Nakkaş Osman

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Nakkaş Osman
The Siege of Vienna as illustrated by Nakkaş Osman.
Known for Ottoman miniature

Nakkaş Osman (sometimes called Osman the Miniaturist[a]) was the chief miniaturist for the Ottoman Empire during the later half of the sixteenth century. The dates of his birth and death are poorly known, but most of his works are dated to the last quarter of the sixteenth century.[1]

The oldest known illustrations of Nakkaş Osman's were made between 1560 and 1570 for a Turkish translation of the epic Persian poem Shahnama by Ferdowsi.[2] He is known to have been the chief illustrator of the various official histories written by Sayyid Lokman for Murad III that were produced in this era, including the Zafername (Book of Victories), the Şahname-ı Selim Han[b] (Book of Kings of Selim Khan). and the Şehinşahname (Book of King of Kings).[3][4] In 1582 he worked on the astrological Book of Felicity, and around 1585 he was one of the illustrators of the Siyer-i Nebi, an epic on the life of Muhammad written around 1388.[5]


Osman's illustrative style has been described as "plain, yet perceptive". His illustrations show careful attention to the most minute detail, depicting events in a realistic style.[6]

Osman's portraits tend to display more emotion than those of previous court artists. The tale of Rostam and Sohrab, for example, had heretofore always been represented the same way, with peripheral characters who appear "distant, detached, and still, [and who] scarcely display any trace of facial or bodily expression", whereas in Osman's version[c] Sohrab's groom looks to be "collapsing with grief and shock" as he witnesses Rostam killing his own son.[6]

His work influenced the next generation of court painters in the Ottoman Empire, with the important works of this era derived from his style.[2]


Nobel Prize-winner Orhan Pamuk's novel My Name Is Red is a fictional account of Osman and his workshop. In the story, Osman blinds himself with a needle, emulating the blindness of the legendary miniaturist Bihzad. In the novel his dying represents "the end of the Ottoman miniature" because after him, the miniaturists follow the art of the West.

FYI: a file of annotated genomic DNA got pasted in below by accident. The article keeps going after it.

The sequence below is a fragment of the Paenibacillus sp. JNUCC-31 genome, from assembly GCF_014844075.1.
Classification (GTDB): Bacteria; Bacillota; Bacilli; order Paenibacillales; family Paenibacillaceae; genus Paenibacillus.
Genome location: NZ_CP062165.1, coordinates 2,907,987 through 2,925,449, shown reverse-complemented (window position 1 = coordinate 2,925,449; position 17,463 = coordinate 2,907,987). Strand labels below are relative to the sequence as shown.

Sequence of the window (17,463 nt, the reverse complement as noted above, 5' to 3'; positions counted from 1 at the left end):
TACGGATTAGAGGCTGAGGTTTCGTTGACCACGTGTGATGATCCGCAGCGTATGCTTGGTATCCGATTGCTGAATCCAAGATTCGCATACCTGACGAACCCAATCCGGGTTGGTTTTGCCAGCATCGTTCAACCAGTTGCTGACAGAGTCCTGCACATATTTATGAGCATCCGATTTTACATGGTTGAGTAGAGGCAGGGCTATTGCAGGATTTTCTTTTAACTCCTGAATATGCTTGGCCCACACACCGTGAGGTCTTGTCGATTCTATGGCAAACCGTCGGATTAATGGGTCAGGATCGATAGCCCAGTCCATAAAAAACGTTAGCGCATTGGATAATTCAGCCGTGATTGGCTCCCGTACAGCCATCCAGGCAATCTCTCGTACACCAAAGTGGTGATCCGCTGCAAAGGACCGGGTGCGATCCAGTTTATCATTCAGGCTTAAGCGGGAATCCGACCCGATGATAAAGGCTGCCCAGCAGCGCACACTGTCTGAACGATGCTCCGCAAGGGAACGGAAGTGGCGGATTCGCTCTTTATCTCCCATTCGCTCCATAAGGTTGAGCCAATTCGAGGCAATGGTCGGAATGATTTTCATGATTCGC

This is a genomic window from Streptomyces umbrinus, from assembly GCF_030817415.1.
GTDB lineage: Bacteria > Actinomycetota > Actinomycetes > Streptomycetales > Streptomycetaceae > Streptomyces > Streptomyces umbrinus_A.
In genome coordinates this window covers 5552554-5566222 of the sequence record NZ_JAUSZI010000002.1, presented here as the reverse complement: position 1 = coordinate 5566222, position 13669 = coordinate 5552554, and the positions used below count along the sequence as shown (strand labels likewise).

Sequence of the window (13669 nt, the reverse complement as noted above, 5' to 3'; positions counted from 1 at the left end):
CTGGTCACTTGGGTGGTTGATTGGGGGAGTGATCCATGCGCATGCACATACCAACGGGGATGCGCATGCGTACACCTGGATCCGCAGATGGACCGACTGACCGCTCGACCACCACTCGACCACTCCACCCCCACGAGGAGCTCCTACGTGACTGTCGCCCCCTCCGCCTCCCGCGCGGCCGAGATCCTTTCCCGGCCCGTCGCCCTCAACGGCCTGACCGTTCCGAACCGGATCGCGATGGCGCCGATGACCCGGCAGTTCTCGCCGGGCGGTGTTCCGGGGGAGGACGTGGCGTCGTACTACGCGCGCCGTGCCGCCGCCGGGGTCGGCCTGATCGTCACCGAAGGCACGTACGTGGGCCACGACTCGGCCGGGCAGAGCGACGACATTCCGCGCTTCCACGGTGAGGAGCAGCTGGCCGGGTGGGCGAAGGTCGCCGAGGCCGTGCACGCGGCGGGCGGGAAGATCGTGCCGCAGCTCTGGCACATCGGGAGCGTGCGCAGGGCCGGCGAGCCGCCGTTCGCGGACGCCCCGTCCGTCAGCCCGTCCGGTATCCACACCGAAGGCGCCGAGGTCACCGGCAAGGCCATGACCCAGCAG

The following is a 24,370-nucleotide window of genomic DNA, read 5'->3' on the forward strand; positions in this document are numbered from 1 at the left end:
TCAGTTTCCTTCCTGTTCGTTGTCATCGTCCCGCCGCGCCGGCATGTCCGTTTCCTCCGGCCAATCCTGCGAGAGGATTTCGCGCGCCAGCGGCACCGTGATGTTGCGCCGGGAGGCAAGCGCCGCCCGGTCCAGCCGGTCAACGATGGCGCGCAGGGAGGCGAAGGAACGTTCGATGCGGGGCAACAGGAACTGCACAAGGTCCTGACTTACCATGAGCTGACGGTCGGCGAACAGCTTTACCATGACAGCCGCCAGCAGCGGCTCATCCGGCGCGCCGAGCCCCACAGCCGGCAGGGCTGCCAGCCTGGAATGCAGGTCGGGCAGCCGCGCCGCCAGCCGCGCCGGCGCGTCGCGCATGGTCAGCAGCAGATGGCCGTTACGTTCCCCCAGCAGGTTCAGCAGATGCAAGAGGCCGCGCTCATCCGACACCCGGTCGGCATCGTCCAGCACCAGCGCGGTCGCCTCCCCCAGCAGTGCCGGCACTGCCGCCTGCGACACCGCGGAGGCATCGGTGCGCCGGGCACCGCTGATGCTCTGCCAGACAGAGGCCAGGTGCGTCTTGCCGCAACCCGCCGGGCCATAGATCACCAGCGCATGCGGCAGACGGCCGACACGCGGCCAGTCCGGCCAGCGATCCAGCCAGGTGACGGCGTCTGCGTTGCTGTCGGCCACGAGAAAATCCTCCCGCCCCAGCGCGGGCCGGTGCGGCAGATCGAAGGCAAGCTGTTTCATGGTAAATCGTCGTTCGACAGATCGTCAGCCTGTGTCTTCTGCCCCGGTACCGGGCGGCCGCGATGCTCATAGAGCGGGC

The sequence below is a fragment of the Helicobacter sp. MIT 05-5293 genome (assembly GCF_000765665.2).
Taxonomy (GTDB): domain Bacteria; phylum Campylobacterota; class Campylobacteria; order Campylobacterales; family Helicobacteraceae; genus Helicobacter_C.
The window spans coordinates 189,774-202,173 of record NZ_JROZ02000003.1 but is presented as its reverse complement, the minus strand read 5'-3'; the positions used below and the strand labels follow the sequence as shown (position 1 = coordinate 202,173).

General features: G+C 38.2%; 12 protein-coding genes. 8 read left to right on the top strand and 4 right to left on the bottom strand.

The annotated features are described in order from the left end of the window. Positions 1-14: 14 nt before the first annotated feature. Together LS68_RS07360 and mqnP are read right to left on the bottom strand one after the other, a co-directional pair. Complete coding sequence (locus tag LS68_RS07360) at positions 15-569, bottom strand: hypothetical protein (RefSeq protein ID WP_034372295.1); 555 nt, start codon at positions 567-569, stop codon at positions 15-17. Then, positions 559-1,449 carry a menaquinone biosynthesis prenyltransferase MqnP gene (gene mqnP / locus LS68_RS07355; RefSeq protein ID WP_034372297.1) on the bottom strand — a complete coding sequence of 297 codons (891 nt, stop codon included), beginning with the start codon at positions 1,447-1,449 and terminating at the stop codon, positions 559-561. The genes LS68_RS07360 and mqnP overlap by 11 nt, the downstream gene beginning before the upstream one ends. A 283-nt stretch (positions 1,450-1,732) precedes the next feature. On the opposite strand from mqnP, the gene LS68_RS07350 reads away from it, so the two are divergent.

1. ^ Nakkaş meaning miniaturist
  2. ^ Ms. Or. 7043, British Library
  3. ^ Sehname-i Türki, H. 1522, folio 148. Topkapi Palace Library


  1. ^ Feride Çiçekoglu (Winter 2003). "Difference, Visual Narration, and "Point of View" in My Name Is Red". Journal of Aesthetic Education. University of Illinois Press. 37 (4): 124–137. doi:10.2307/3527343. JSTOR 3527343.
  2. ^ a b "Osman [Nakkas Osman]".
  3. ^ "Tarih-i Sultan Bayezid Nasuh al-Silahi al Matraki". Turkish Cultural Foundation.
  4. ^ Stefano Carboni. Venice and the Islamic World, 828-1797. Yale University Press. ISBN 0-300-12430-9.
  5. ^ "Siyer-i Nebi: The Life of the Prophet". Antika, The Turkish Journal of Collectable Art (15). June 1986.
  6. ^ a b Serpi̇l Bağci̇ (2000). "From Translated Word to Translated Image: The Illustrated Şehnâme-i̇ Türkî Copies (in Later Responses to Paintings and Books)". Muqarnas. 17: 162–176. doi:10.1163/22118993-90000012. ISSN 0732-2992. JSTOR 1523296.

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